Ticklers by Sunley


Ticklers seems to have debuted on June 30 1941, sporting art by a fellow named John Sunley. His grease pencil artwork was a little reminiscent of George Clark, a fellow NEA staffer. Only problem was that Mr. Sunley lasted a mere two weeks on the newly minted series. Starting on July 14 1941, the reins were passed to Bob Moyer.

Ticklers by Moyer

Moyer also had a nice style, in his case somewhat like NEA staffer George Scarbo. He made it all the way to sometime around January 1942, when a fellow named Bill Arnold got his shot at pony service stardom.


Ticklers by Arnold

Bill Arnold, who I know absolutely nothing about, was another grease pencil aficionado.He spent a short time on a few minor NEA features, offered up some lovely work, and then disappeared. He ran the Ticklers concession from sometime around January to around March 1942. Next was a return engagement by Bob Moyer, who filled in for a few weeks, and then William Hayes took over on March 23 1942.


Ticklers by Hayes

Hayes was by far the least artistically accomplished of the Ticklers crew, though on occasion he could ratchet his work up a notch. Unfortunately this generally coincided with him swiping from magazine gag artist George Price. Hayes had a couple of recurring sub-titles for his panels; Museum Pieces featured gags about dinosaur skeletons in a museum, and Spot 'n' Speck were a couple of bugs.



Hayes ran the show until June 26 1944, but during that stretch there was a six month hiatus from April 12 to October 18 1943. When Hayes left, NEA had the good sense to put a bullpen stalwart on the job. The great George Scarbo took over (as just 'George'), and started his long tenure by trying to turn Ticklers into a more memorable feature by retitling it G. Willikers. That dog didn't hunt, as they say, and the title reverted to Ticklers on August 14, barely a month and a half into the experiment.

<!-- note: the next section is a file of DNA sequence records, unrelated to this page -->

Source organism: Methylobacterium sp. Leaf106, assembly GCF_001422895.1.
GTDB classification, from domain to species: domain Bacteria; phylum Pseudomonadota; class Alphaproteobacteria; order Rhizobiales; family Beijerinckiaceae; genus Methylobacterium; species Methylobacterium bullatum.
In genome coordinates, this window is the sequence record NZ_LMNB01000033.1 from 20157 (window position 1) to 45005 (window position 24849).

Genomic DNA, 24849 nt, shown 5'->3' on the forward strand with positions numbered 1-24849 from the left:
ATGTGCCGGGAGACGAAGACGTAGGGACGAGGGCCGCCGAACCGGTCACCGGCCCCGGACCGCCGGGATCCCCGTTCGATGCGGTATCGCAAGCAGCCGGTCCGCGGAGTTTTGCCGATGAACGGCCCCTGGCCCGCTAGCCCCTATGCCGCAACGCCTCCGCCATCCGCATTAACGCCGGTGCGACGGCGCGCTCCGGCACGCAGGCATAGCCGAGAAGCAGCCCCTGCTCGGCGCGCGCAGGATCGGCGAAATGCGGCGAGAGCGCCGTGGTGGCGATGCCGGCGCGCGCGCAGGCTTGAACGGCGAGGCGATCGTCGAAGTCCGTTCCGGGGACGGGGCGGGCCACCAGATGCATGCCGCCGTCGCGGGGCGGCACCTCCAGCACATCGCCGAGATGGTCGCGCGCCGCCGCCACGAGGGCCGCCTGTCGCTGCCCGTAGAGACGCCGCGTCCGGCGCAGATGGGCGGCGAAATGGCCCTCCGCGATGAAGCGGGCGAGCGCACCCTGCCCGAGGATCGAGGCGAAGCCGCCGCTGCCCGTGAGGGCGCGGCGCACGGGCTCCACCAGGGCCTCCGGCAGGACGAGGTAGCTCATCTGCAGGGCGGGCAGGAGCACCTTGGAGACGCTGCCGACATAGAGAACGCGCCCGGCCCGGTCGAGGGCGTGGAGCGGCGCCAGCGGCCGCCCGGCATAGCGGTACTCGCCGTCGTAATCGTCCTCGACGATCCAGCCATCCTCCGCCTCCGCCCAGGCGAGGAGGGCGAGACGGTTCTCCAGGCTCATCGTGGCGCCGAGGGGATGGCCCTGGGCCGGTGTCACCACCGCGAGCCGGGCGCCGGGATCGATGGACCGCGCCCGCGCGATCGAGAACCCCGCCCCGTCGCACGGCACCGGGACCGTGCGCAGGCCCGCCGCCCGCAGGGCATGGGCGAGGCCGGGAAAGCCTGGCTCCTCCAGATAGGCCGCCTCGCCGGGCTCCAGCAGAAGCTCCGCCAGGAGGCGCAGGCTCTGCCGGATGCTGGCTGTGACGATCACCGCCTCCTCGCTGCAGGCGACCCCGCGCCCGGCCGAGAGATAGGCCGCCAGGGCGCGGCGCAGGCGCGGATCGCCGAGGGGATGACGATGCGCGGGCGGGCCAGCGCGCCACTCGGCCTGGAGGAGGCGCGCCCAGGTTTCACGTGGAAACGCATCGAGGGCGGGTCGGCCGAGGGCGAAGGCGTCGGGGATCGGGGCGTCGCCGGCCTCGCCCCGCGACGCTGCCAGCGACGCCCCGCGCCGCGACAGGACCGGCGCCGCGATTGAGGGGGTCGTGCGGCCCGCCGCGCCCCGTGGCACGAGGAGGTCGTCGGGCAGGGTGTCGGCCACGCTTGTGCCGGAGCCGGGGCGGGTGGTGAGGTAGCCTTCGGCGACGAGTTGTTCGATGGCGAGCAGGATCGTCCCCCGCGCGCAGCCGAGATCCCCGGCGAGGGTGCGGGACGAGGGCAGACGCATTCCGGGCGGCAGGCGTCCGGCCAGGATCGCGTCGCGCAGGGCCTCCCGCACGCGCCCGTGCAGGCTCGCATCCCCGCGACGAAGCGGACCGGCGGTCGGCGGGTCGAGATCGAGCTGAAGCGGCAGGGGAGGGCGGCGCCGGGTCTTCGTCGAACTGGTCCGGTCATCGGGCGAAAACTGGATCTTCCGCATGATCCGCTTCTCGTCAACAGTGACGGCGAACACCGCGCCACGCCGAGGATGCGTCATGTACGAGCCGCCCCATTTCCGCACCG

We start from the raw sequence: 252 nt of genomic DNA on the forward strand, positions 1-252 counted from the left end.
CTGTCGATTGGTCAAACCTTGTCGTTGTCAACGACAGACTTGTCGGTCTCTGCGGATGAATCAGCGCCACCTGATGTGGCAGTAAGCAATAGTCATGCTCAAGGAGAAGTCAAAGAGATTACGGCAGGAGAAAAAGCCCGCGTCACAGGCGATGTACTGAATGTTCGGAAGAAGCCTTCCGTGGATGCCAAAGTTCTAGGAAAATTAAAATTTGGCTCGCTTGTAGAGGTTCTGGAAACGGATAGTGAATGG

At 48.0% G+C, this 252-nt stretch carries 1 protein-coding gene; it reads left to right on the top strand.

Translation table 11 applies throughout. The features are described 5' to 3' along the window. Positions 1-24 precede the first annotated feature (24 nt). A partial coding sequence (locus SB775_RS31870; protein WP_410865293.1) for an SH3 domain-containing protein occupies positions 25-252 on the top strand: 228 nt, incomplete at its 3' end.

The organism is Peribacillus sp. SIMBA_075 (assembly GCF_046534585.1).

In 1945, Scarbo tried again. On June 11 he retitled the feature Looney Luke and added a continuing character. This experiment also failed, and the title reverted after only four installments to Ticklers on July 9. From then on, Scarbo no longer rocked the boat. For the next decade and a half, he produced a weekly Ticklers cartoon for his vanishingly small weekly audience. The feature was finally put to bed for good in 1960. The NEA archives are  too spotty on the pony service by then to offer an exact end date.

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Kind of sad that Scarbo did all that work for years and practically no one saw it.
 
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Tuesday, March 14, 2017

 

Ink-Slinger Profiles by Alex Jay: Ralph Lane


William Ralph Lane was born in Princeton, Missouri in early 1905. The 1900 U.S. Federal Census recorded Lane’s father, Fred, in Princeton where he married Grace Miller on November 16, 1902. According to the 1910 census, the trio were resided in Princeton on Ballew Street. Lane’s father was a bookkeeper at a bank.

The 1920 census said Lane, his parents and younger brother, Allen, lived in Trenton City, Missouri, at 510 Pleasant View Avenue. The United Press International article, in the New York Times, February 9, 1965, reported “Lane studied music at Trenton, Mo., and art at the Chicago Academy of Fine Arts.” The Cleveland Plain Dealer, February 9, 1965, said “Lane in 1923 started drawing cartoons as a freelance cartoonist in Kansas City. Eventually he went to New York City and was a regular contributor to the New Yorker and the old Judge and Life magazines.”

A 1925 New York City directory listed a “Wm R Lane” who worked at The World newspaper and resided at 237 West 148th in Manhattan.

The Missouri marriage records at Ancestry.com said Lane married twenty-one-year-old Florence Naegelin on June, 26, 1926 in Jackson, Missouri.

In the 1930 census, Lane worked at an engraving company and his wife was a fashion artist. Living with them were his mother and brother in Kansas City, Missouri, at 4044 Harrison.

According to the 1940 census, Lane remained in the same city but at a different address, 5803 Virginia. The freelance commercial artist had a seven-year-old son, John. Lane’s highest level of education was the fourth year of high school.